FINAL SERIAL ATA SPECIFICATION
Technology Provides Long-Term Solution
Higher Performance, Easier System Design
INTEL DEVELOPER FORUM, SAN JOSE, Calif., Aug. 29, 2001
– The next generation of internal storage connectivity is within reach with
today’s release of the Serial ATA final 1.0 specification. The announcement
was made at Intel Developer Forum, Fall 2001 in San Jose, Calif.
The technology is an evolutionary replacement of the parallel
ATA physical storage interface, and was developed by the Serial ATA Working
Group. Promoter group companies are APT Technologies Inc, Dell Computer Corporation,
Intel Corporation, International Business Machines Corporation, Maxtor Corporation
and Seagate Technology.
The Serial ATA interface will be used to connect such internal
storage devices as hard disks, DVDs and CD-R/Ws to the motherboard in desktop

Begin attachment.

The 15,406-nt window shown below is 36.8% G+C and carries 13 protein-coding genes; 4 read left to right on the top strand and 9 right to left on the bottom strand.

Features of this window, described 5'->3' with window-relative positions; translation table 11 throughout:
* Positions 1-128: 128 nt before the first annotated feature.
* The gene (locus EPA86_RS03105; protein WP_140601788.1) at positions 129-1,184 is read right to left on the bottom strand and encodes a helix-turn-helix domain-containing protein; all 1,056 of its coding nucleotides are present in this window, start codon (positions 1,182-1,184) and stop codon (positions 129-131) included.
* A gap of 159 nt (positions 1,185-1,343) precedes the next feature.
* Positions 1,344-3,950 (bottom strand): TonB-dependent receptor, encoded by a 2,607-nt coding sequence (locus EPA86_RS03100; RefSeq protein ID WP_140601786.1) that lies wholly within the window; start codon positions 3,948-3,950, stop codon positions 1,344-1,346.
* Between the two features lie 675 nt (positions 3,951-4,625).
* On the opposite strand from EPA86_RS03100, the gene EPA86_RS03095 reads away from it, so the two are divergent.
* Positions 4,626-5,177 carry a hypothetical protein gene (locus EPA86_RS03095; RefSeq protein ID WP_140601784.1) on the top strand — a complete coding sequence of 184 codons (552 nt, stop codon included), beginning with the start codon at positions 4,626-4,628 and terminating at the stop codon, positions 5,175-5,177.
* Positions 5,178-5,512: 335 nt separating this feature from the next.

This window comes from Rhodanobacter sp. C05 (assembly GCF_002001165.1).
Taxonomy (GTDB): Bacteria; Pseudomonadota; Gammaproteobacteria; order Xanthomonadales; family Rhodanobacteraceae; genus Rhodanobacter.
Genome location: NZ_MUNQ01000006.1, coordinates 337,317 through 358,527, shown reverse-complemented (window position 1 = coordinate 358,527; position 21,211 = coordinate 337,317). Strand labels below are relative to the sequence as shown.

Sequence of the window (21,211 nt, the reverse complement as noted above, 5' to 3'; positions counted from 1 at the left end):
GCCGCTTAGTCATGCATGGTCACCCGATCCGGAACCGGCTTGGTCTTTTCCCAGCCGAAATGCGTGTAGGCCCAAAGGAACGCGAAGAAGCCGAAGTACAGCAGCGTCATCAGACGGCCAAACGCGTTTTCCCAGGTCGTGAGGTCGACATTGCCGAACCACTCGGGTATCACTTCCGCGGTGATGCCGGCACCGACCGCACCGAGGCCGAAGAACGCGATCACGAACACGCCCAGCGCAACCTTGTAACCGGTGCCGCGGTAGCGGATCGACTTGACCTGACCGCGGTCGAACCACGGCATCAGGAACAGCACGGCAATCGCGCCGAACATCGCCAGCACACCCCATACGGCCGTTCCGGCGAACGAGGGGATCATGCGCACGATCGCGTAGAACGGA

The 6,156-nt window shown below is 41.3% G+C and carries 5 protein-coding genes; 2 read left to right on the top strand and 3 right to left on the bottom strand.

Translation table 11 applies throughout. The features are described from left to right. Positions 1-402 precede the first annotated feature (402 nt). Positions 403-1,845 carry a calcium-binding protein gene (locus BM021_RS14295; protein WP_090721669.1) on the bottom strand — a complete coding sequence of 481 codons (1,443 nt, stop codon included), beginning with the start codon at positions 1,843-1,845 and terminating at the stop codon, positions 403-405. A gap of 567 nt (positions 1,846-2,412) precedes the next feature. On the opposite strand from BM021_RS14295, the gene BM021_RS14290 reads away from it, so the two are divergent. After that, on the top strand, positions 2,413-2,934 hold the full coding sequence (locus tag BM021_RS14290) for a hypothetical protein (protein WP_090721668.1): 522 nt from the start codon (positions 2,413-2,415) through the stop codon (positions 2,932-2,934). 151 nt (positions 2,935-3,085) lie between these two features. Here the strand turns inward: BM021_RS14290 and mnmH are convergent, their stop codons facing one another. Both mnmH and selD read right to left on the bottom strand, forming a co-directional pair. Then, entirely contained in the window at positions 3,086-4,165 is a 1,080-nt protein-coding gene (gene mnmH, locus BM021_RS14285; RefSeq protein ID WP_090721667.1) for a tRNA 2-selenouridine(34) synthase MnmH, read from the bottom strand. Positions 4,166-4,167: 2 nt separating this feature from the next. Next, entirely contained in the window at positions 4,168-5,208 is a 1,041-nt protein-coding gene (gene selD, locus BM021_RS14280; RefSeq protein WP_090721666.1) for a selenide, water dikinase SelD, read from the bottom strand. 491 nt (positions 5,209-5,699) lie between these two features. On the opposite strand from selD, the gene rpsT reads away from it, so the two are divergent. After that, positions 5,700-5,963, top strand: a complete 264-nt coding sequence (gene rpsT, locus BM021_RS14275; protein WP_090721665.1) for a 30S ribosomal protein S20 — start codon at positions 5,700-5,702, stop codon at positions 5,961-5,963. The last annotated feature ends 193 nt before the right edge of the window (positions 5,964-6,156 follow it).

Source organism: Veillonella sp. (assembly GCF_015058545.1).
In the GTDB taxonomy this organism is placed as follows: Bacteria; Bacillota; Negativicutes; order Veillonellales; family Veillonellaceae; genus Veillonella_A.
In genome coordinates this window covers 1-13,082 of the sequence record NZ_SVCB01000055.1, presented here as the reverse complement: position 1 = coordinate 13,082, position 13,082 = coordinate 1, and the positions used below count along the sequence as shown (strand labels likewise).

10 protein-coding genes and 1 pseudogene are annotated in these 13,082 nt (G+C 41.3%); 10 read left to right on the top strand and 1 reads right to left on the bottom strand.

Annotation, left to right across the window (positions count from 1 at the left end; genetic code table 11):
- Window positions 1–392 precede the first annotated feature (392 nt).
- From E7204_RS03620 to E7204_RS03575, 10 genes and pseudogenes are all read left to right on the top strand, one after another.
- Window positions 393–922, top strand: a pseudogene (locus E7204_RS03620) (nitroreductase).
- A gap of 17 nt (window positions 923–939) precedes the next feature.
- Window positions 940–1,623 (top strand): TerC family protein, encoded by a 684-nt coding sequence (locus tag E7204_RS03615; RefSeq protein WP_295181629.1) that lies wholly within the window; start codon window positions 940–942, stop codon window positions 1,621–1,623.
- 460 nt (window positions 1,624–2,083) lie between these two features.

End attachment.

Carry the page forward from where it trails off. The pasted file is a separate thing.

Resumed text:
and mobile PCs, value servers and network storage. Scalable performance (starting
at 1.5 gigabits per second) and 100 percent software compatible with current
operating systems, the technology will provide a storage interface that meets
the needs of computers for the next decade.
Serial ATA has other benefits over its parallel predecessor.
The low pin count of Serial ATA will enable computer manufacturers to design
systems with cables that are simpler to route and install, improving thermal
designs and facilitating smaller form factor systems. It also enables easier,
more flexible motherboard routing and the use of smaller connectors than
is possible with the existing parallel ATA technology.
Broad development of fully compliant products is already
in progress, with the first Serial ATA/1500 storage solutions expected in
the marketplace in the first half of 2002, according to Jason Ziller, Serial
ATA Working Group chairman and Intel technology initiatives manager. The
specification is licensed to the industry on a royalty-free basis.
The Serial ATA Working Group is now 74 members strong,
representing leaders in the silicon design, cable/connector, storage and
systems industries. More information about the Serial ATA Working Group is
available at http://www.serialata.org